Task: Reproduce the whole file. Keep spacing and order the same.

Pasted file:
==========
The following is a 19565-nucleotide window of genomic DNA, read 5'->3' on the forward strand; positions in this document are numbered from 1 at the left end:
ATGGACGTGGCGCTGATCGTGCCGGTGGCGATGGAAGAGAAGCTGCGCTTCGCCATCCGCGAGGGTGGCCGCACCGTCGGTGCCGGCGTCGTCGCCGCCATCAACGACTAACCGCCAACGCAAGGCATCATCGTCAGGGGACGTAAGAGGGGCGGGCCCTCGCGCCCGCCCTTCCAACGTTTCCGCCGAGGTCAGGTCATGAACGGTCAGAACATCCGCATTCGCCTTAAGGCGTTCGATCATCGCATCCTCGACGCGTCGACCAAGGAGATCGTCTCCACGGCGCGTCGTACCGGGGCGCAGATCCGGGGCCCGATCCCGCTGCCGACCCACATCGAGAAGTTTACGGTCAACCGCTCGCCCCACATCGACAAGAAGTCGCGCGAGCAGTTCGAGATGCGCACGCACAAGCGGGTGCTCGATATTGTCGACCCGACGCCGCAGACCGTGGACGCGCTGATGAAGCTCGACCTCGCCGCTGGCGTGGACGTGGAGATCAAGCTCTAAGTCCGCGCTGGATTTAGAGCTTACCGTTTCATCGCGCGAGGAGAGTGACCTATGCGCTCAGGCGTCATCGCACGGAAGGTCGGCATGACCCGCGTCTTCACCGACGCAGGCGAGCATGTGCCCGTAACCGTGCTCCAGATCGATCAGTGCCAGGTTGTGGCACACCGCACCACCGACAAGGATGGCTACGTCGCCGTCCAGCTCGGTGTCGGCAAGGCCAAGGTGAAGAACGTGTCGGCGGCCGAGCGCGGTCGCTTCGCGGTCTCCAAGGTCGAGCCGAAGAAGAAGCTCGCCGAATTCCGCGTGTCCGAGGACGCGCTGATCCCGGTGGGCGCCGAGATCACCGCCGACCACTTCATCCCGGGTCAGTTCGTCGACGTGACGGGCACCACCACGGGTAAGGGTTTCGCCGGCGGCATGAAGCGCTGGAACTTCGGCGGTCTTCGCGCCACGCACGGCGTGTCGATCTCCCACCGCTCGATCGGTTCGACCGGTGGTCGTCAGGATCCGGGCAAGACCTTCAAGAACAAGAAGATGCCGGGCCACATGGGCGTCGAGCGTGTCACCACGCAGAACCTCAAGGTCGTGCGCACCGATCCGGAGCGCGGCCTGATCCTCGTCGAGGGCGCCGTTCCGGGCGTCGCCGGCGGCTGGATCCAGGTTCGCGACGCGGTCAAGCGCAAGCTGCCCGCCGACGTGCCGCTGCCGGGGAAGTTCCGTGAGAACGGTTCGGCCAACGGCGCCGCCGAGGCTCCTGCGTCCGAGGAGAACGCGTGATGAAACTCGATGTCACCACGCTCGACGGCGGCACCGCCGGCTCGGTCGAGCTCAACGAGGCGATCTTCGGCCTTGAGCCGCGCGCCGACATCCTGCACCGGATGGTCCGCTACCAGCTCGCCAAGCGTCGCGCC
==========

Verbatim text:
The following is a 19565-nucleotide window of genomic DNA, read 5'->3' on the forward strand; positions in this document are numbered from 1 at the left end:
ATGGACGTGGCGCTGATCGTGCCGGTGGCGATGGAAGAGAAGCTGCGCTTCGCCATCCGCGAGGGTGGCCGCACCGTCGGTGCCGGCGTCGTCGCCGCCATCAACGACTAACCGCCAACGCAAGGCATCATCGTCAGGGGACGTAAGAGGGGCGGGCCCTCGCGCCCGCCCTTCCAACGTTTCCGCCGAGGTCAGGTCATGAACGGTCAGAACATCCGCATTCGCCTTAAGGCGTTCGATCATCGCATCCTCGACGCGTCGACCAAGGAGATCGTCTCCACGGCGCGTCGTACCGGGGCGCAGATCCGGGGCCCGATCCCGCTGCCGACCCACATCGAGAAGTTTACGGTCAACCGCTCGCCCCACATCGACAAGAAGTCGCGCGAGCAGTTCGAGATGCGCACGCACAAGCGGGTGCTCGATATTGTCGACCCGACGCCGCAGACCGTGGACGCGCTGATGAAGCTCGACCTCGCCGCTGGCGTGGACGTGGAGATCAAGCTCTAAGTCCGCGCTGGATTTAGAGCTTACCGTTTCATCGCGCGAGGAGAGTGACCTATGCGCTCAGGCGTCATCGCACGGAAGGTCGGCATGACCCGCGTCTTCACCGACGCAGGCGAGCATGTGCCCGTAACCGTGCTCCAGATCGATCAGTGCCAGGTTGTGGCACACCGCACCACCGACAAGGATGGCTACGTCGCCGTCCAGCTCGGTGTCGGCAAGGCCAAGGTGAAGAACGTGTCGGCGGCCGAGCGCGGTCGCTTCGCGGTCTCCAAGGTCGAGCCGAAGAAGAAGCTCGCCGAATTCCGCGTGTCCGAGGACGCGCTGATCCCGGTGGGCGCCGAGATCACCGCCGACCACTTCATCCCGGGTCAGTTCGTCGACGTGACGGGCACCACCACGGGTAAGGGTTTCGCCGGCGGCATGAAGCGCTGGAACTTCGGCGGTCTTCGCGCCACGCACGGCGTGTCGATCTCCCACCGCTCGATCGGTTCGACCGGTGGTCGTCAGGATCCGGGCAAGACCTTCAAGAACAAGAAGATGCCGGGCCACATGGGCGTCGAGCGTGTCACCACGCAGAACCTCAAGGTCGTGCGCACCGATCCGGAGCGCGGCCTGATCCTCGTCGAGGGCGCCGTTCCGGGCGTCGCCGGCGGCTGGATCCAGGTTCGCGACGCGGTCAAGCGCAAGCTGCCCGCCGACGTGCCGCTGCCGGGGAAGTTCCGTGAGAACGGTTCGGCCAACGGCGCCGCCGAGGCTCCTGCGTCCGAGGAGAACGCGTGATGAAACTCGATGTCACCACGCTCGACGGCGGCACCGCCGGCTCGGTCGAGCTCAACGAGGCGATCTTCGGCCTTGAGCCGCGCGCCGACATCCTGCACCGGATGGTCCGCTACCAGCTCGCCAAGCGTCGCGCC